(deep breath) It's done.
I've submitted Dragon's Rook, the first manuscript of my fantasy cycle, and now the waiting begins.
If it's chosen, the title of the novel may change, as often happens when editors or publishers think the title's off, or bland, or somehow not as punchy and marketable as they prefer. That's okay. I never really wanted to have anything dragon-y in the title, anyway.
As for the author name, since I write under two names, I'm not sure which to apply. Perhaps I'll try to keep the other one more for fantasy material, and Keanan Brand more for science fiction. (shrug)
I had originally intended to submit the manuscript for the current War of the Words contest, but something kept nagging at me, one of those not-quite-definable itches at the back of the brain.
Then, as I was sorting through papers (an ongoing process which might not be finished for the next week or so), tossing out obsolete stuff and creating new stacks of story fodder and notes, I happened upon material from Spring 2007. Turns out that I'd submitted an earlier version of the manuscript to a fantasy/sf/horror contest judged by a Tor editor. He scored my work so low that I left the conference feeling like a failure.
Crazy thing is, at that same conference, I took first place in a different category, and other entries were marked up and notated, letting me know the judges took the time to really read the work. The novel manuscript? Pristine. Not a pencil mark in sight.
Now, as a slush reader for a magazine, I've been known not to get past the first paragraph -- sometimes, the first sentence -- because the quality of the writing is so abysmal that there's no point in proceeding. However, as I looked over that contest entry after not seeing the score sheet for more than two years, there was that itch again in the back of my brain: Tor UK is part of the contest I was considering, and it was a Tor editor who didn't like my work. Probably didn't even read it.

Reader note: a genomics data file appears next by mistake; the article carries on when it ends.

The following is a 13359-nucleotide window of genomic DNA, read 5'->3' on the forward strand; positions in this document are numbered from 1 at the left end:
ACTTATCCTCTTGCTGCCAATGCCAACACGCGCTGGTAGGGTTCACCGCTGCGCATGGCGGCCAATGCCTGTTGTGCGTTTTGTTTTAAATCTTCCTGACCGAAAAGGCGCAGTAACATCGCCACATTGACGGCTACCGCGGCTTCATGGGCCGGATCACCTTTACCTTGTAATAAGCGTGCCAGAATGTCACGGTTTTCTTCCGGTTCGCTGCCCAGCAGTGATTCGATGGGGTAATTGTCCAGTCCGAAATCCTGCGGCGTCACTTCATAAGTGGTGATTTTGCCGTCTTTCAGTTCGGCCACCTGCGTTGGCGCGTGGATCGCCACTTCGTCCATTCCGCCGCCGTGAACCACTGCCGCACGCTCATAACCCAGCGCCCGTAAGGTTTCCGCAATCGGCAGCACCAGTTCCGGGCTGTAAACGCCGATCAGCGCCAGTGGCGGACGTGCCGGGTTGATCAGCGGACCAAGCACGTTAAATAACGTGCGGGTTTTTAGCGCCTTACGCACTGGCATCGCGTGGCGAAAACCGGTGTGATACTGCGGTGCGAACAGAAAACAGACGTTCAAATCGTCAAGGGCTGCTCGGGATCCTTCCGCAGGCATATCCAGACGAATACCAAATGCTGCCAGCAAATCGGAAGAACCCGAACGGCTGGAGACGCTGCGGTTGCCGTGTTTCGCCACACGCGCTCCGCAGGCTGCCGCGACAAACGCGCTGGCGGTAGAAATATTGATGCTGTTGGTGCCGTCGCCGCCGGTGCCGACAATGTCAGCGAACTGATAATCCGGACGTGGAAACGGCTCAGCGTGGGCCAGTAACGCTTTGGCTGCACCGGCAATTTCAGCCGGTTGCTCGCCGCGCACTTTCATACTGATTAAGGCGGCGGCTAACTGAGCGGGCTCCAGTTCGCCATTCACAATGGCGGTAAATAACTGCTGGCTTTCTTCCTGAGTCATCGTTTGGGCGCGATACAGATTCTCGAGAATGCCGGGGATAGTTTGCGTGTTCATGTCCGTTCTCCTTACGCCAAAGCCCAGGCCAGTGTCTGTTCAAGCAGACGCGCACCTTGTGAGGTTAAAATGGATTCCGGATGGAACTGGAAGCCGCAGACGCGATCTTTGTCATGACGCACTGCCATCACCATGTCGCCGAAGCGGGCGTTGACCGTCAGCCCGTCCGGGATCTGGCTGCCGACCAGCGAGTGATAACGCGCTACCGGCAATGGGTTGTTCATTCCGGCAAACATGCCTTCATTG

So I looked him up online. From the interests listed and the acquisitions he's made, I figured out pretty quick we are likely on opposite ends of things like politics and religion. No way he'd like what I wrote.
On the other hand, I've enjoyed the work of some of his writers -- my tastes are eclectic, and I know what I like when I read it -- but, because of my beliefs, I'd probably be the one others regard as closed to different ways of thinking.
Anyway, after considering the facts, and still feeling that nagging brain itch, I decided to submit the manuscript to Jeff Gerke at Marcher Lord Press. He's already put out some good fiction, and the printing itself is excellent; there are some covers that just beg for the books to be read.
I didn't scrap the synopsis I'd written for the contest, but pared it down from three pages to one in order to fit the criteria, and then did a lot more work for the MLP submission than the WOW contest required, but I was glad to do it. Without reservation. Brain itch banished.
And now I wait.